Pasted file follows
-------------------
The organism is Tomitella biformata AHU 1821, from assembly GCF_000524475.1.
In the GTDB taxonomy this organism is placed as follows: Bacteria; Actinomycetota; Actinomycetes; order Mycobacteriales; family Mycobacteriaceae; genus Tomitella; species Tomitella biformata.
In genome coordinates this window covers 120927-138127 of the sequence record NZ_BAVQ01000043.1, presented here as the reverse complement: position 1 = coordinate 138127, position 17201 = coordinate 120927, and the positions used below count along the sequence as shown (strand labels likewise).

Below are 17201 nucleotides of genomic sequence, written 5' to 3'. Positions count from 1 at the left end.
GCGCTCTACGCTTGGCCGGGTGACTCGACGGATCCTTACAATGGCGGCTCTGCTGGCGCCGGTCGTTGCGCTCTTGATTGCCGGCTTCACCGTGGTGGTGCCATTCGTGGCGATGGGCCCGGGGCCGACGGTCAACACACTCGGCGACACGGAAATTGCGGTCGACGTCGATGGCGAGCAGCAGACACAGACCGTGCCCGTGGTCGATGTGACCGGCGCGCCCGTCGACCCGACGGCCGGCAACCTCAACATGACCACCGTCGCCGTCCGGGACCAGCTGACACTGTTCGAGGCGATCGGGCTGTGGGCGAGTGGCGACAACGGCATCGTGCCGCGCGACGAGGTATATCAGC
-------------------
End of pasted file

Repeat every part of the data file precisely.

The organism is Tomitella biformata AHU 1821, from assembly GCF_000524475.1.
In the GTDB taxonomy this organism is placed as follows: Bacteria; Actinomycetota; Actinomycetes; order Mycobacteriales; family Mycobacteriaceae; genus Tomitella; species Tomitella biformata.
In genome coordinates this window covers 120927-138127 of the sequence record NZ_BAVQ01000043.1, presented here as the reverse complement: position 1 = coordinate 138127, position 17201 = coordinate 120927, and the positions used below count along the sequence as shown (strand labels likewise).

Below are 17201 nucleotides of genomic sequence, written 5' to 3'. Positions count from 1 at the left end.
GCGCTCTACGCTTGGCCGGGTGACTCGACGGATCCTTACAATGGCGGCTCTGCTGGCGCCGGTCGTTGCGCTCTTGATTGCCGGCTTCACCGTGGTGGTGCCATTCGTGGCGATGGGCCCGGGGCCGACGGTCAACACACTCGGCGACACGGAAATTGCGGTCGACGTCGATGGCGAGCAGCAGACACAGACCGTGCCCGTGGTCGATGTGACCGGCGCGCCCGTCGACCCGACGGCCGGCAACCTCAACATGACCACCGTCGCCGTCCGGGACCAGCTGACACTGTTCGAGGCGATCGGGCTGTGGGCGAGTGGCGACAACGGCATCGTGCCGCGCGACGAGGTATATCAGC